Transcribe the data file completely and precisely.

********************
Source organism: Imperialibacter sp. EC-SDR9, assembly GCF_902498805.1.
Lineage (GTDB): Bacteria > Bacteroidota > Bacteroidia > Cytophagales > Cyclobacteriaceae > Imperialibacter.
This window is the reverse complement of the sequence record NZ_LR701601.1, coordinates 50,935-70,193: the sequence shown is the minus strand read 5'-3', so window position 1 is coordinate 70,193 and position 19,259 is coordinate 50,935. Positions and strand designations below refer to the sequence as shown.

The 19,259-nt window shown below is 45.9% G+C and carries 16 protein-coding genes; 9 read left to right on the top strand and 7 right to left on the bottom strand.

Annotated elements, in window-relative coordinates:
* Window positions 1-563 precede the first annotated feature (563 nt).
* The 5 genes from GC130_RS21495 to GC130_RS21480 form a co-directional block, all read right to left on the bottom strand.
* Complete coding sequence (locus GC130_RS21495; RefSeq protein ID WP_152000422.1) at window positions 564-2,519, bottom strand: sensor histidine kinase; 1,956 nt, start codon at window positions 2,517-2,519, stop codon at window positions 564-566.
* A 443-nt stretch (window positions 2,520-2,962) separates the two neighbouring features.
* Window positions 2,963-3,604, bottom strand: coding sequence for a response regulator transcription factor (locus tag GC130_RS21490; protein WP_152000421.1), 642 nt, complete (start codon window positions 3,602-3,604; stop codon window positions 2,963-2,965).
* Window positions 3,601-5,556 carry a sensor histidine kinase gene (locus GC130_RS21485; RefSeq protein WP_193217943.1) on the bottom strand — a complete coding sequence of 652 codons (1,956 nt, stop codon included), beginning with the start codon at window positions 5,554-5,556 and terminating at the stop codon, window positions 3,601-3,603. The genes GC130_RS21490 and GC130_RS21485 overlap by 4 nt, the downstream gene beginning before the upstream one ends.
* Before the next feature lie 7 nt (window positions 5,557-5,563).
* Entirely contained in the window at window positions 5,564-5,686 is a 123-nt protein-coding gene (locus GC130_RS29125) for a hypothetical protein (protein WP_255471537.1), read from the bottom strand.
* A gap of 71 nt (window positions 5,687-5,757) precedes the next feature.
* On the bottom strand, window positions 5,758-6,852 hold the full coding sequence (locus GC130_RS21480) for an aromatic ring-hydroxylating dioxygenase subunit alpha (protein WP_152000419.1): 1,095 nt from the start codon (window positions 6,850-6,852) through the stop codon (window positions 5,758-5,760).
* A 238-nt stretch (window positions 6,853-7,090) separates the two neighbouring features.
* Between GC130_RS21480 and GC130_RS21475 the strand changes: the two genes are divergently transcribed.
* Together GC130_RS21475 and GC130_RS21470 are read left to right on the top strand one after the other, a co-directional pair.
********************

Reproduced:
Source organism: Imperialibacter sp. EC-SDR9, assembly GCF_902498805.1.
Lineage (GTDB): Bacteria > Bacteroidota > Bacteroidia > Cytophagales > Cyclobacteriaceae > Imperialibacter.
This window is the reverse complement of the sequence record NZ_LR701601.1, coordinates 50,935-70,193: the sequence shown is the minus strand read 5'-3', so window position 1 is coordinate 70,193 and position 19,259 is coordinate 50,935. Positions and strand designations below refer to the sequence as shown.

The 19,259-nt window shown below is 45.9% G+C and carries 16 protein-coding genes; 9 read left to right on the top strand and 7 right to left on the bottom strand.

Annotated elements, in window-relative coordinates:
* Window positions 1-563 precede the first annotated feature (563 nt).
* The 5 genes from GC130_RS21495 to GC130_RS21480 form a co-directional block, all read right to left on the bottom strand.
* Complete coding sequence (locus GC130_RS21495; RefSeq protein ID WP_152000422.1) at window positions 564-2,519, bottom strand: sensor histidine kinase; 1,956 nt, start codon at window positions 2,517-2,519, stop codon at window positions 564-566.
* A 443-nt stretch (window positions 2,520-2,962) separates the two neighbouring features.
* Window positions 2,963-3,604, bottom strand: coding sequence for a response regulator transcription factor (locus tag GC130_RS21490; protein WP_152000421.1), 642 nt, complete (start codon window positions 3,602-3,604; stop codon window positions 2,963-2,965).
* Window positions 3,601-5,556 carry a sensor histidine kinase gene (locus GC130_RS21485; RefSeq protein WP_193217943.1) on the bottom strand — a complete coding sequence of 652 codons (1,956 nt, stop codon included), beginning with the start codon at window positions 5,554-5,556 and terminating at the stop codon, window positions 3,601-3,603. The genes GC130_RS21490 and GC130_RS21485 overlap by 4 nt, the downstream gene beginning before the upstream one ends.
* Before the next feature lie 7 nt (window positions 5,557-5,563).
* Entirely contained in the window at window positions 5,564-5,686 is a 123-nt protein-coding gene (locus GC130_RS29125) for a hypothetical protein (protein WP_255471537.1), read from the bottom strand.
* A gap of 71 nt (window positions 5,687-5,757) precedes the next feature.
* On the bottom strand, window positions 5,758-6,852 hold the full coding sequence (locus GC130_RS21480) for an aromatic ring-hydroxylating dioxygenase subunit alpha (protein WP_152000419.1): 1,095 nt from the start codon (window positions 6,850-6,852) through the stop codon (window positions 5,758-5,760).
* A 238-nt stretch (window positions 6,853-7,090) separates the two neighbouring features.
* Between GC130_RS21480 and GC130_RS21475 the strand changes: the two genes are divergently transcribed.
* Together GC130_RS21475 and GC130_RS21470 are read left to right on the top strand one after the other, a co-directional pair.